Axiom Mission 1: A Paella in Outer Space

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Michael López-Alegria, second from left, with his fellow missionaries, in zero gravity flight on an Axiom space plane.
Michael López-Alegria, second from left, with his fellow missionaries, in zero gravity flight on an Axiom space plane.axiom space

The first private mission to the International Space Station (ISS), scheduled for April 8 after two postponements, is organized by axiom space, an American company dedicated to exploring the commercial uses of space. This is the first exploration before three more modules are installed. One of them includes a view with large windows, a clear indication to future tourists of what may be the first out-of-earth hotel. The pilot of this flight is Michael López-Alegria, who was born in Madrid but was American and vice president of Axiom. He has been a NASA astronaut and has performed no less than ten spacewalks with a total run time of 68 hours: about three days floating in the outer vacuum! But Spanish participation in flight includes other aspects, such as gastronomy. Axiom, aware that its future customers expect some degree of comfort (its module’s cabins are designed by Philippe Starck), said José Andrés, the renowned Asturian chef based in Washington, and brothers Ferran and Albert Adri. changed for.

The menu includes such Hispanic dishes as the ratatouille (tomatoes, onions, aubergine and peppers) with the mystery of Iberian pork. But, above all, Jose Andrés proposes that astronauts enjoy our star dish: paella. The flight will consist of individual portions of rice with chicken and mushrooms, which are cooked under high pressure, heat stabilized, sealed in plastic bags and sterilized. The entire process was carried out under the supervision of a Hawaiian chef from a team of Spanish chefs.

He preferred to send a life-sized paella pan into space so that the astronauts could enjoy the ritual of eating rice directly from the spoon, but had to reject the idea because the grain could float and get into the station’s nooks and crannies. ,

However, just heating it up would be a challenge. There is no microwave oven on the ISS as it consumes excessive energy and would interfere with other equipment as well. Heater only. But there’s no convection in microgravity and you have to be careful: if food is left on a hot surface too long, it can burn the bottom while the top stays cold. It would be a pity if the first space paella was overcooked.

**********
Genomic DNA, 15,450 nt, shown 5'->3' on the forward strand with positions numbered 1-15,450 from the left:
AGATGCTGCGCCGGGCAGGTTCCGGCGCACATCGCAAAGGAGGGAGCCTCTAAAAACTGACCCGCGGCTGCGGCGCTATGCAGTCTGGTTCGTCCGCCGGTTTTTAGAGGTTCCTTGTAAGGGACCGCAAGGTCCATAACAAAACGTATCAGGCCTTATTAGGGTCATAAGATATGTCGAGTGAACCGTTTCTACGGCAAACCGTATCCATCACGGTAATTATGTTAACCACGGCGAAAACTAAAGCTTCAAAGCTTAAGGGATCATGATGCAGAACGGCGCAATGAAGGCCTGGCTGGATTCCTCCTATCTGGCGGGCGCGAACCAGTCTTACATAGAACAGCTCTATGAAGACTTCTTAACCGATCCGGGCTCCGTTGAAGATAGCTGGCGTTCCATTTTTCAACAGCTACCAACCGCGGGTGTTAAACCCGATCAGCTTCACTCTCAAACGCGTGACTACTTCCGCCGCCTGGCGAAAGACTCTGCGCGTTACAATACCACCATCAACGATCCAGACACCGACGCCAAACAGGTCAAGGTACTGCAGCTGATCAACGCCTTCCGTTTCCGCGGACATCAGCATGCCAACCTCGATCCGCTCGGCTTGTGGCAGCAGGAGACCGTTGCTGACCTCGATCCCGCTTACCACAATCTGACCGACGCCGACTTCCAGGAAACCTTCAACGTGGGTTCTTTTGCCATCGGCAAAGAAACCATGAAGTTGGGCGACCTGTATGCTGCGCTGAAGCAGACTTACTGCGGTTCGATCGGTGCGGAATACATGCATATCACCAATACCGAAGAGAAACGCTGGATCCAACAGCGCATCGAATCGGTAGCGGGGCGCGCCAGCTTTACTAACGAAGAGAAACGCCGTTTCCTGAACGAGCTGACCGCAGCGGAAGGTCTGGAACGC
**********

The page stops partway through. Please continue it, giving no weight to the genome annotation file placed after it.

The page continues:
experiments

Lopez Alegria’s three travel companions are another American, a Canadian and an Israeli. They all fly on behalf of some foundation to which they are directors or main contributors. In any case, neither suffers from liquidity problems. Each seat goes for upwards of $50 million. Yes, it takes a great program of experiments to take advantage of (and, in part, justify) the journey.

Larry Connor, who will also serve as co-pilot, will carry out a series of experiments related to cell aging in microgravity; Mark Pethe, Canadian, will serve as a “lab rat”—in his words—for studies on the mechanisms of pain and is commissioned by half a dozen universities and companies working on the use of holograms as a means of communication. there are people whom these essays remind them of that scene star wars In which Princess Leia hands over her distress message to R2-D2.

The other crew member is Eyton Stibbe, the second Israeli to go into space. The first was Ilan Ramon, who died in the 2003 Colombia accident. Stibbe, who worked under him during his time as a military pilot, was one of the main contributors to the creation of the Ramon Foundation, which now sponsors the flight. , It will perform a series of demonstrations and tests, including a radiation protective suit.

The launch of new astronauts into space is no longer news. Even when it comes to private citizens who have decided to pay the ticket price out of their own pocket. Jared Isaacman not only invited three fellow passengers, but was so pleased with the experience that he has already booked three more flights. The first cost “somewhat less” over 200 million.

Raphael Clement He is an industrial engineer and was the founder and first director of the Barcelona Science Museum (now CosmoCaixa). He is the author of ‘A Small Step Two’ [un] Man’ (Dom Books).

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